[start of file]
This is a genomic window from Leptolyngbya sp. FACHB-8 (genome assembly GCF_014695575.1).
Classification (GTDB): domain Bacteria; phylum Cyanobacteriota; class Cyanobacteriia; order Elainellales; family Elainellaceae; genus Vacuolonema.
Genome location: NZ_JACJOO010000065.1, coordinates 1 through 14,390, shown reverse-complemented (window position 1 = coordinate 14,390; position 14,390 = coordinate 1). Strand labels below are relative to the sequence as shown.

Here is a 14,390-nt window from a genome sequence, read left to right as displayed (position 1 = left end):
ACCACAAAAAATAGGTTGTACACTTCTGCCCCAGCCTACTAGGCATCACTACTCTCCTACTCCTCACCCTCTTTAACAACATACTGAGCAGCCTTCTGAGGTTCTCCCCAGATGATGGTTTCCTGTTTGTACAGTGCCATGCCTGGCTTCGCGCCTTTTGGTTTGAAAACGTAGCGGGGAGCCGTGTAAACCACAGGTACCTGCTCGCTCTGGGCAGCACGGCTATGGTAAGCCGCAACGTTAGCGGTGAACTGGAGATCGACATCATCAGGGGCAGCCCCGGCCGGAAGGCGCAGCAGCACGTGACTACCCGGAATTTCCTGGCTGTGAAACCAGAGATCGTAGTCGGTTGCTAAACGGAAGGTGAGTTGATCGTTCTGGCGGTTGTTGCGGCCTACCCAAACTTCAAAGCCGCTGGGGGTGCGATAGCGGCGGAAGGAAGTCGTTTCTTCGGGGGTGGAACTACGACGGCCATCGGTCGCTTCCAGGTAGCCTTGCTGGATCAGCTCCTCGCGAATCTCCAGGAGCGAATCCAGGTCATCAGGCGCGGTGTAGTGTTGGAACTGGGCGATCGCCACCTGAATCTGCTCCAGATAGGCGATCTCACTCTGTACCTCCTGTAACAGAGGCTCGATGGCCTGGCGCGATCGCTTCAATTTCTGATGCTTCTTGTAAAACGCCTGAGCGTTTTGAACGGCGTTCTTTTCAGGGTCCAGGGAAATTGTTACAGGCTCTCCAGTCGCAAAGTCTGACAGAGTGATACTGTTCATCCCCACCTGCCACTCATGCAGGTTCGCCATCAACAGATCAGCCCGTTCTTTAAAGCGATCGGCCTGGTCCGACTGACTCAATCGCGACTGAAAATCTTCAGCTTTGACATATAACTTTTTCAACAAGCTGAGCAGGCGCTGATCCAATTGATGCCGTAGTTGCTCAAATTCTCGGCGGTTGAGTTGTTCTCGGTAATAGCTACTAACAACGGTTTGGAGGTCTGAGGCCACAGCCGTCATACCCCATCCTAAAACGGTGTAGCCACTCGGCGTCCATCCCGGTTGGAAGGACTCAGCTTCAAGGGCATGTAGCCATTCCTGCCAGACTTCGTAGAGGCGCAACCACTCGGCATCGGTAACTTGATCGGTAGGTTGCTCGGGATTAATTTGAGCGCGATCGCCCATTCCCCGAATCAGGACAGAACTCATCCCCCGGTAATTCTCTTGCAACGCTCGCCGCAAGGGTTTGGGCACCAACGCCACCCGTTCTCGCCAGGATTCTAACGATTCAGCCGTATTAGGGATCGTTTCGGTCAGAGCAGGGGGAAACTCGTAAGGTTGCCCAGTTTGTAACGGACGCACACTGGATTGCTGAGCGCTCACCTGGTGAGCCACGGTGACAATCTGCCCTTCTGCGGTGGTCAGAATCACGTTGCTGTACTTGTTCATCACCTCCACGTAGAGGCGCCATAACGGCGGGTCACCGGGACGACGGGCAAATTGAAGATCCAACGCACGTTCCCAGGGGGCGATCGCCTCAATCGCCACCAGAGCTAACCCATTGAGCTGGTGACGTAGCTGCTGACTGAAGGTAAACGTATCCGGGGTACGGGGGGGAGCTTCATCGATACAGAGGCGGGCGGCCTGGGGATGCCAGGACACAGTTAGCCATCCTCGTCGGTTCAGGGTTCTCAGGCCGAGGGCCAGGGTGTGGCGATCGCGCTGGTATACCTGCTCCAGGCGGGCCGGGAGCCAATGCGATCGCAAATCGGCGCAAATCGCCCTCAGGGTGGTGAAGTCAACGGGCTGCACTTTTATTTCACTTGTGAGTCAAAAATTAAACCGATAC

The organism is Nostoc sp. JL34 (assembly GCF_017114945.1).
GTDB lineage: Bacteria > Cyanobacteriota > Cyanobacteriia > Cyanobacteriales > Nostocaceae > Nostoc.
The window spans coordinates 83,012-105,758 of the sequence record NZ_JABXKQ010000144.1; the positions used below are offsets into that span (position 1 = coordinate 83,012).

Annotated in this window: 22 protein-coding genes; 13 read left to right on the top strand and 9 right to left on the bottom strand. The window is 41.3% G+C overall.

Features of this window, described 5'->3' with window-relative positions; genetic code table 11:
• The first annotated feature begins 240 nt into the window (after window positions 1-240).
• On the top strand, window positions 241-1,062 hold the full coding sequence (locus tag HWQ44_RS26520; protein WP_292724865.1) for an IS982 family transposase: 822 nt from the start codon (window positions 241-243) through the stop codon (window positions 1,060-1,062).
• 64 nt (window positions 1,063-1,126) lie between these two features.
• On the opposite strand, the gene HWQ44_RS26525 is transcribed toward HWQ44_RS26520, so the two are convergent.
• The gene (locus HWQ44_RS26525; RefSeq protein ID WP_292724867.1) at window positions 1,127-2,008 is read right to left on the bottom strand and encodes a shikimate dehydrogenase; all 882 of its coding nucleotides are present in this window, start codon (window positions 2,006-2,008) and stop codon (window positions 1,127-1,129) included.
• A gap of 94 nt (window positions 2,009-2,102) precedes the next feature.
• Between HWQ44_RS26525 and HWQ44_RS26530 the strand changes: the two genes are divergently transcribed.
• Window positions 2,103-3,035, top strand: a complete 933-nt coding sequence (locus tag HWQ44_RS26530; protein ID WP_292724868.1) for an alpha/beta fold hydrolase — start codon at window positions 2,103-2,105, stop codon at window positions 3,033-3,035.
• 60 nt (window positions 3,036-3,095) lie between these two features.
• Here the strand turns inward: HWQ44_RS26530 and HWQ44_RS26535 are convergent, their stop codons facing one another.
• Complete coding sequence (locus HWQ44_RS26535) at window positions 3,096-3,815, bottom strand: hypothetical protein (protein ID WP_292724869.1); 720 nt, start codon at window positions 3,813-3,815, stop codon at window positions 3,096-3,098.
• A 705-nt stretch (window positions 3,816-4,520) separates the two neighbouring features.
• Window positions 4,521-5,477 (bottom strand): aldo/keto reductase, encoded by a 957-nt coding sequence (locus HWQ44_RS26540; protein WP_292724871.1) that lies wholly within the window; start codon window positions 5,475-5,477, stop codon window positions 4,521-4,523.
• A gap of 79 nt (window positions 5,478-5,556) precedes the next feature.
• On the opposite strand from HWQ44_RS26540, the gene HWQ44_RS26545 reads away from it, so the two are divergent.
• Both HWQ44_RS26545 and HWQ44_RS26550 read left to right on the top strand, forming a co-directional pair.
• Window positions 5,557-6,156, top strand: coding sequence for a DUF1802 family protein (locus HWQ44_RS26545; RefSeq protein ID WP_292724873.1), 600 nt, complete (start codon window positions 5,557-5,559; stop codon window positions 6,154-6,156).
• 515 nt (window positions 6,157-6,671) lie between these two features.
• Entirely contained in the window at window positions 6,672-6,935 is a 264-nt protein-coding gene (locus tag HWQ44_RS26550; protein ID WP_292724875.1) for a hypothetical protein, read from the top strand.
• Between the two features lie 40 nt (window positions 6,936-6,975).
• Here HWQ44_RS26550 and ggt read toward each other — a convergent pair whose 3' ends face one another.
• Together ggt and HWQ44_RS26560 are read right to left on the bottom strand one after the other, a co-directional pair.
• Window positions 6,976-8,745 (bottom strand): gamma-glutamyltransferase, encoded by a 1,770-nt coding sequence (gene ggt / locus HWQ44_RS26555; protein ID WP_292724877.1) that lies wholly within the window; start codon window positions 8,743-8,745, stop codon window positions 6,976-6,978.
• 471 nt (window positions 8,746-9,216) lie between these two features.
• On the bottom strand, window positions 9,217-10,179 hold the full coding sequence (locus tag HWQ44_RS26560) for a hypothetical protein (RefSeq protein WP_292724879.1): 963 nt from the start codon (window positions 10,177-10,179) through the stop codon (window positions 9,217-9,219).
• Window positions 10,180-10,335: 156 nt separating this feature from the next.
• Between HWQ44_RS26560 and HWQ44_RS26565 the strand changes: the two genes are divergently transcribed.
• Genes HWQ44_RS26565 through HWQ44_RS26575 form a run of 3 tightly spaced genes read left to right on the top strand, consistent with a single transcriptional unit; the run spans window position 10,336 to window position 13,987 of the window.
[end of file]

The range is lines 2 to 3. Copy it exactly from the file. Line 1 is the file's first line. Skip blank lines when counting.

Classification (GTDB): domain Bacteria; phylum Cyanobacteriota; class Cyanobacteriia; order Elainellales; family Elainellaceae; genus Vacuolonema.
Genome location: NZ_JACJOO010000065.1, coordinates 1 through 14,390, shown reverse-complemented (window position 1 = coordinate 14,390; position 14,390 = coordinate 1). Strand labels below are relative to the sequence as shown.